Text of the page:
Moving the U.S. Embassy to Jerusalem Is Not a Disaster
But the Trump administration needs to walk a very fine line with Palestine and Arab states.
Few issues in the Middle East are more evocative than Jerusalem. Arab leaders’ public responses to U.S. President Donald Trump’s recognition of Jerusalem as Israel’s capital this week have been swift and negative, at least in part because they had little forewarning of what was coming and could not afford to look like they were conceding Arab, Palestinian, and Muslim rights in the city and its holy site.
The irony is that what the president said does not concede those rights and claims. His recognition of Jerusalem as Israel’s capital reflects a reality that it is the seat of Israel’s government and that, for the Jewish state, Jerusalem will always be its capital — there is no other city that could be. For Palestinians, they too no doubt cannot envision any city but Jerusalem as the capital of their state, if and when it emerges from moribund negotiations. The president’s statement does not rule that out: On the contrary, he said that the United States is not taking a position on “the specific boundaries of the Israeli sovereignty in Jerusalem, or the resolution of contested borders.” Those questions, he said, “are up to the parties involved.”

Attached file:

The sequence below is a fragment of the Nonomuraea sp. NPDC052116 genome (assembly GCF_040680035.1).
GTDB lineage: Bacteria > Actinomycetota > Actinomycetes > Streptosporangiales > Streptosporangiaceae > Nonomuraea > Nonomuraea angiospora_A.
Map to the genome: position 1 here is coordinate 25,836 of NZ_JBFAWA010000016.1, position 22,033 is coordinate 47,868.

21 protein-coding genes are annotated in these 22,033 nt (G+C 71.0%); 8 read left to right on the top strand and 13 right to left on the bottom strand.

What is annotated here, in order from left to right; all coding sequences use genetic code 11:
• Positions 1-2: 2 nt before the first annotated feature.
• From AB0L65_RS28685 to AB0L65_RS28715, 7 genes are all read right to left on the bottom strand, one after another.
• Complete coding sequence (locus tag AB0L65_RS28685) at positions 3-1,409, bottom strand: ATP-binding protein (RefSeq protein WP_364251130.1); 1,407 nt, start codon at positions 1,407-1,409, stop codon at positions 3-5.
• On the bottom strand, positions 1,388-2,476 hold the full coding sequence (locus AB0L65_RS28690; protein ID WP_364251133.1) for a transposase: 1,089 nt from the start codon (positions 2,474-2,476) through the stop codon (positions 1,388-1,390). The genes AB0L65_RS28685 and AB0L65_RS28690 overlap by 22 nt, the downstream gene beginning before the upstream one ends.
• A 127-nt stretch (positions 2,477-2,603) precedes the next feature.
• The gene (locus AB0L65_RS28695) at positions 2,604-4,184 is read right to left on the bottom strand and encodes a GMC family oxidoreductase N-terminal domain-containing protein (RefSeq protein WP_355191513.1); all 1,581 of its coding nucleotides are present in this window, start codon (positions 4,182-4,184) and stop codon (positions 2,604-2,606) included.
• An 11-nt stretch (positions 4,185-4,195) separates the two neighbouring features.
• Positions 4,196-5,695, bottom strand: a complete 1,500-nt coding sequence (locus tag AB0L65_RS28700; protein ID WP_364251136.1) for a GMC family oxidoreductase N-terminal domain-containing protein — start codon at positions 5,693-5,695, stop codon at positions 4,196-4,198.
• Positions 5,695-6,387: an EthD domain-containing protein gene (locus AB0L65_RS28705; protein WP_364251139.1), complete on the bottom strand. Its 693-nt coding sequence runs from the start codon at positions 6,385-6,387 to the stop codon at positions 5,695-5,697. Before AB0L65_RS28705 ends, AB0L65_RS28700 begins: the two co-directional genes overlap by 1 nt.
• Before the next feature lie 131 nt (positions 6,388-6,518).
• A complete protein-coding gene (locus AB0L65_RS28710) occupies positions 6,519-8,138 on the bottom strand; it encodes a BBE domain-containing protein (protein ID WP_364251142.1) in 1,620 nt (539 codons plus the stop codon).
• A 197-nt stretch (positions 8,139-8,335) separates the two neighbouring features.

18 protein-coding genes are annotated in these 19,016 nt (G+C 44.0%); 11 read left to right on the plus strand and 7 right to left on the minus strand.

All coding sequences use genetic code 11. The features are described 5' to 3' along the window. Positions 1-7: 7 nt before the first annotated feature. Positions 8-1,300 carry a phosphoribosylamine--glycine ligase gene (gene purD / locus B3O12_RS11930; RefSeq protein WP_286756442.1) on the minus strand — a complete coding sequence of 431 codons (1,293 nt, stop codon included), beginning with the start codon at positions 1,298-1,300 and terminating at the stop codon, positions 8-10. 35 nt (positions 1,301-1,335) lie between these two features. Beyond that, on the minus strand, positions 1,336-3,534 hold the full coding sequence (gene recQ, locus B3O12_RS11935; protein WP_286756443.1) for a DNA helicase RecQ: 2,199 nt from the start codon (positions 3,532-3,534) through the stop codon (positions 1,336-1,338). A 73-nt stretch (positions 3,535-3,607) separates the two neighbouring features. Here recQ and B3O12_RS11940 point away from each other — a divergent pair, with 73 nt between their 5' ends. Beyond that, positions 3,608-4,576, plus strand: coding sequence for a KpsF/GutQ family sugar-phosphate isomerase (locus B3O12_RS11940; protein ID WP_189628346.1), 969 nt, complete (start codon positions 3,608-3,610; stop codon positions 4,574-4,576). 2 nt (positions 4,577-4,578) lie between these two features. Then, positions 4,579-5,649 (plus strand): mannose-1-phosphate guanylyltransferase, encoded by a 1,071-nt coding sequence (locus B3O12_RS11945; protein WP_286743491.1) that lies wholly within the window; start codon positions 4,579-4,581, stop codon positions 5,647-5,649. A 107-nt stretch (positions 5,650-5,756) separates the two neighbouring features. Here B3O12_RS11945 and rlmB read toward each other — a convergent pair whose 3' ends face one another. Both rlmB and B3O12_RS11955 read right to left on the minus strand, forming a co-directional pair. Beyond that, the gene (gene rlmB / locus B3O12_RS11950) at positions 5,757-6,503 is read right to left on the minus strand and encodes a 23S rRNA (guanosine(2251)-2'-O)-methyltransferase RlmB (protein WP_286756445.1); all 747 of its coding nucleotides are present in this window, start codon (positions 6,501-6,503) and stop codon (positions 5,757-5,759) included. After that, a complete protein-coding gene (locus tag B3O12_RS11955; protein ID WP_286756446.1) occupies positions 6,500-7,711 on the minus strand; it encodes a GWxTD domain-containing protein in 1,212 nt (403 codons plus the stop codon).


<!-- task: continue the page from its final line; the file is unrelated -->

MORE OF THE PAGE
Given Arab and Palestinian concerns and the potential for Hamas, Hezbollah, Iran, and al Qaeda to distort what the United States is doing to foment rage and violence, it is essential that the Trump administration’s message be clear and consistent about not prejudging the outcome of the status of Jerusalem. Maintaining message discipline has not been the hallmark of the Trump White House, but it is crucial now. No stray tweets allowed. The stakes are too high, particularly if the president’s decision is not going to play into the hands of the enemies of peace.